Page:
Treatment of cells with GST down regulated expression of epidermal growth factor receptor (EGFR)

We performed Western blotting to examine the receptor tyrosine kinase inhibitory property of GST in human malignant neuroblastoma SK-N-BE2 and IMR-32 cell lines (Figure 2b). Receptor tyrosine kinase plays a crucial role in cellular transformation and proliferation and therefore receptor tyrosine kinase specific inhibitors are widely used as anti-tumor agents to control the growth of tumor cells in culture and animal models. It is highly acknowledged that EGFR, a prominent receptor tyrosine kinase, is involved in tumorigenesis by triggering several biochemical events including alteration in intracellular free Ca2+, increase in pH, and transcriptional activation of proto-oncogenes. Notably, GST is known to inhibit tyrosine kinase activity of EGFR leading to induction of apoptosis in various cancer models. To confirm the tyrosine kinase inhibitory property of GST, we treated human malignant neuroblastoma SK-N-BE2 and IMR-32 cell lines with increasing doses of GST and performed Western blotting for monitoring the changes in expression of EGFR at the protein level (Figure 2b). We noticed gradual decreases in expression of EGFR with the increasing concentrations of GST. So, these results show that GST is indeed an inhibitor of a prominent receptor tyrosine kinase.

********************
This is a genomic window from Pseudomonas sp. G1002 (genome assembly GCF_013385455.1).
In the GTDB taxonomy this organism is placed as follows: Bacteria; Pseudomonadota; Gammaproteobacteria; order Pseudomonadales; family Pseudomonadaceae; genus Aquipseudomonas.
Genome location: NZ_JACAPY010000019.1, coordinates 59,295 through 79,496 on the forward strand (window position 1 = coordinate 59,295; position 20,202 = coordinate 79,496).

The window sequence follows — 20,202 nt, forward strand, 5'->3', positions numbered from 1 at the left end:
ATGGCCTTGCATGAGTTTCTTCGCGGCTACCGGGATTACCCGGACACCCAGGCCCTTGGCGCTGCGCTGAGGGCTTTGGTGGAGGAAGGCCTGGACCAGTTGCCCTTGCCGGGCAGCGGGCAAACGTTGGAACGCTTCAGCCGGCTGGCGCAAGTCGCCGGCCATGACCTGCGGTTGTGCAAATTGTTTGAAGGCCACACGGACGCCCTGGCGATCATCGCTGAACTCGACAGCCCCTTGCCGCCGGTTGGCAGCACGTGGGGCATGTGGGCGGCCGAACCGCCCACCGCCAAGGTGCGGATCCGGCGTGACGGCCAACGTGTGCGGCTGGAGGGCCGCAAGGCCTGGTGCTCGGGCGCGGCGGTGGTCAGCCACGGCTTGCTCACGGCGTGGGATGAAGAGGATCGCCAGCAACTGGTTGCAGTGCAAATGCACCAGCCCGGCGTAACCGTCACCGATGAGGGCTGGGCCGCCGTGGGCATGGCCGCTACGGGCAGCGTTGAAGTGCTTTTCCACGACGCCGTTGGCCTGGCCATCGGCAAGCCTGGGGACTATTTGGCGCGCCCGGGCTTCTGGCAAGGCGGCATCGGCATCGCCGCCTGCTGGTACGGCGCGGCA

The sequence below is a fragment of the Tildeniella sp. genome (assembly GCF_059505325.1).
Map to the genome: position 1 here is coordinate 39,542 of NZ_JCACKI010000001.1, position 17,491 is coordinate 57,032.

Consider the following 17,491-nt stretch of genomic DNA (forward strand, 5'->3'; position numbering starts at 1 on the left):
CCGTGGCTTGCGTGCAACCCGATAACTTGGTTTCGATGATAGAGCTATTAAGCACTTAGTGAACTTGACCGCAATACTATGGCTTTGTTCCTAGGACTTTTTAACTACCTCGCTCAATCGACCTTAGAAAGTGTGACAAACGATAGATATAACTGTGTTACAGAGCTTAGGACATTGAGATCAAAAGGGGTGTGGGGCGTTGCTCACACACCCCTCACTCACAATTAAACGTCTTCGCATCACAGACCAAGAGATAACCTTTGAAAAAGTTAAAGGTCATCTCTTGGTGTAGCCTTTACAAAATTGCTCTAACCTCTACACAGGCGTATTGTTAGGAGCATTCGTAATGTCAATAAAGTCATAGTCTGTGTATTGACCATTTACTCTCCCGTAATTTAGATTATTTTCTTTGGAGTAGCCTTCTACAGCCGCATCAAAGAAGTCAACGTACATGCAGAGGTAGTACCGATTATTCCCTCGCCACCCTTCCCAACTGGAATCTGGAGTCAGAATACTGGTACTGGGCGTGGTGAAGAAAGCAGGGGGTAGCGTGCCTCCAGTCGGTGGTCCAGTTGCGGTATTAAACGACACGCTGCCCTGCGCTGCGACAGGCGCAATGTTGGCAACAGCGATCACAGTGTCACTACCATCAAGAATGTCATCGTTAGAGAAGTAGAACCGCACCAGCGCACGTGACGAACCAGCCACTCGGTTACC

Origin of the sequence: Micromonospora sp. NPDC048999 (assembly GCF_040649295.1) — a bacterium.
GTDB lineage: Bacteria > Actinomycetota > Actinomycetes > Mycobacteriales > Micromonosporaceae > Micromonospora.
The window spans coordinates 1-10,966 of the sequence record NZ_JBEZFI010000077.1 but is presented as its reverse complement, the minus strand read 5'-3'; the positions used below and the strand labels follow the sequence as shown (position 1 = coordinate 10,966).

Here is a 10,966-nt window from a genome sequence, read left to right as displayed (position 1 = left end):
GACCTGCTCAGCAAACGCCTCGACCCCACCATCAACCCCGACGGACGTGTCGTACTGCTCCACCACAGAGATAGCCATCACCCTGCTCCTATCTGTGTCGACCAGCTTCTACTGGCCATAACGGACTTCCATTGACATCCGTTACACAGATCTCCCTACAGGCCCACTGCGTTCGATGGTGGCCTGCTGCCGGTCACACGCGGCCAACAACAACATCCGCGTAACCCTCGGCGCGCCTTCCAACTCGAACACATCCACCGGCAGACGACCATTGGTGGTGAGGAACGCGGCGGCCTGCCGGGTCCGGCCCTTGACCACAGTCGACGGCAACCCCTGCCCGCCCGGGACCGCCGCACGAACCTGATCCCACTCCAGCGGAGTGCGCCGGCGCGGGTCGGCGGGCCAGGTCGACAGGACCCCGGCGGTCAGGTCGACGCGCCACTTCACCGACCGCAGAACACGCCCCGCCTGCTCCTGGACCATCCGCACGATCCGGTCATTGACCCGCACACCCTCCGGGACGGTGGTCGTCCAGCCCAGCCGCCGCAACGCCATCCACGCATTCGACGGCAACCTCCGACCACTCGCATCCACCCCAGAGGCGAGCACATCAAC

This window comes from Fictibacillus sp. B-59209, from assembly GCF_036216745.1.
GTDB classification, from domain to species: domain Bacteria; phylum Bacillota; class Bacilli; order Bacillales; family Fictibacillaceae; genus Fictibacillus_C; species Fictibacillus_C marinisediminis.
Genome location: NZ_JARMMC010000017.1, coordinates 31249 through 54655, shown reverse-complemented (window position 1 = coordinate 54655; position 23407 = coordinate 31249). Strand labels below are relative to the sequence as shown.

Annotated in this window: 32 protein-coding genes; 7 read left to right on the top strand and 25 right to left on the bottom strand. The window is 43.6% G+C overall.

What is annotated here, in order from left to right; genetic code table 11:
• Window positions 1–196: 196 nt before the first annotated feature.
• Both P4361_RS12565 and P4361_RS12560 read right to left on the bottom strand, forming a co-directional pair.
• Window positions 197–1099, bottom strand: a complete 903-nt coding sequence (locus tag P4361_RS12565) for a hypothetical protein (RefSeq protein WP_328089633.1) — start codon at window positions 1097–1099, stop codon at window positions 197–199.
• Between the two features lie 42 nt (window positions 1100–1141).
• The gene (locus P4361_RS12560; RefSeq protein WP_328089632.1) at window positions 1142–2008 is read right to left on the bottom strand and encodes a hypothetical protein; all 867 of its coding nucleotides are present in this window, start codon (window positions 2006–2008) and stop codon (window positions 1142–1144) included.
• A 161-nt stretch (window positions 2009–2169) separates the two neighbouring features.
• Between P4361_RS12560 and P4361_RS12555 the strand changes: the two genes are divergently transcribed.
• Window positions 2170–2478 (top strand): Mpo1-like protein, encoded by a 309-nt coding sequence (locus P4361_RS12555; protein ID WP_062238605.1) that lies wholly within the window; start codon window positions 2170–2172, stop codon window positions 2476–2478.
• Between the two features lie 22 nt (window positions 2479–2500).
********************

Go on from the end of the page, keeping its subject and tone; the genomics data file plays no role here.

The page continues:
Combination of LC3 shRNA plasmid transfection and GST treatment inhibited rapamycin-induced autophagy